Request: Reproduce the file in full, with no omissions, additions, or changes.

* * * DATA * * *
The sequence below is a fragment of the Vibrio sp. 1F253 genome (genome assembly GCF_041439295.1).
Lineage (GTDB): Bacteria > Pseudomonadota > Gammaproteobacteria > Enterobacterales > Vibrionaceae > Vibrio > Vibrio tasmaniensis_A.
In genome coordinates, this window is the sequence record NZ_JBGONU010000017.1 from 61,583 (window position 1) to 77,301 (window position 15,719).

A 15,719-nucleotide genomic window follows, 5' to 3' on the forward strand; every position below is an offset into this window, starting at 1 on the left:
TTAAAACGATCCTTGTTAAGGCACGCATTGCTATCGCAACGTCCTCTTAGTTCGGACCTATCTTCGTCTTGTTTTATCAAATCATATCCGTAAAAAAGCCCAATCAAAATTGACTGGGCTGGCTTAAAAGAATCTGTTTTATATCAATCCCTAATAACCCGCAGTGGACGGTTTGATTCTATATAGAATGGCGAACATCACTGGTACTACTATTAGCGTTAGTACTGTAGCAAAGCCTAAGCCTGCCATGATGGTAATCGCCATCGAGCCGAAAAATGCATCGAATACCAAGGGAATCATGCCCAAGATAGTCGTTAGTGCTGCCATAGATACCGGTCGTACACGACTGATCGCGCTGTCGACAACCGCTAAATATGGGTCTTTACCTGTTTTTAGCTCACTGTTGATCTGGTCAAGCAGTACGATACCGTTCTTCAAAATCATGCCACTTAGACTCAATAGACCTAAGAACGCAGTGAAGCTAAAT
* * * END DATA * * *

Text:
The sequence below is a fragment of the Vibrio sp. 1F253 genome (genome assembly GCF_041439295.1).
Lineage (GTDB): Bacteria > Pseudomonadota > Gammaproteobacteria > Enterobacterales > Vibrionaceae > Vibrio > Vibrio tasmaniensis_A.
In genome coordinates, this window is the sequence record NZ_JBGONU010000017.1 from 61,583 (window position 1) to 77,301 (window position 15,719).

A 15,719-nucleotide genomic window follows, 5' to 3' on the forward strand; every position below is an offset into this window, starting at 1 on the left:
TTAAAACGATCCTTGTTAAGGCACGCATTGCTATCGCAACGTCCTCTTAGTTCGGACCTATCTTCGTCTTGTTTTATCAAATCATATCCGTAAAAAAGCCCAATCAAAATTGACTGGGCTGGCTTAAAAGAATCTGTTTTATATCAATCCCTAATAACCCGCAGTGGACGGTTTGATTCTATATAGAATGGCGAACATCACTGGTACTACTATTAGCGTTAGTACTGTAGCAAAGCCTAAGCCTGCCATGATGGTAATCGCCATCGAGCCGAAAAATGCATCGAATACCAAGGGAATCATGCCCAAGATAGTCGTTAGTGCTGCCATAGATACCGGTCGTACACGACTGATCGCGCTGTCGACAACCGCTAAATATGGGTCTTTACCTGTTTTTAGCTCACTGTTGATCTGGTCAAGCAGTACGATACCGTTCTTCAAAATCATGCCACTTAGACTCAATAGACCTAAGAACGCAGTGAAGCTAAAT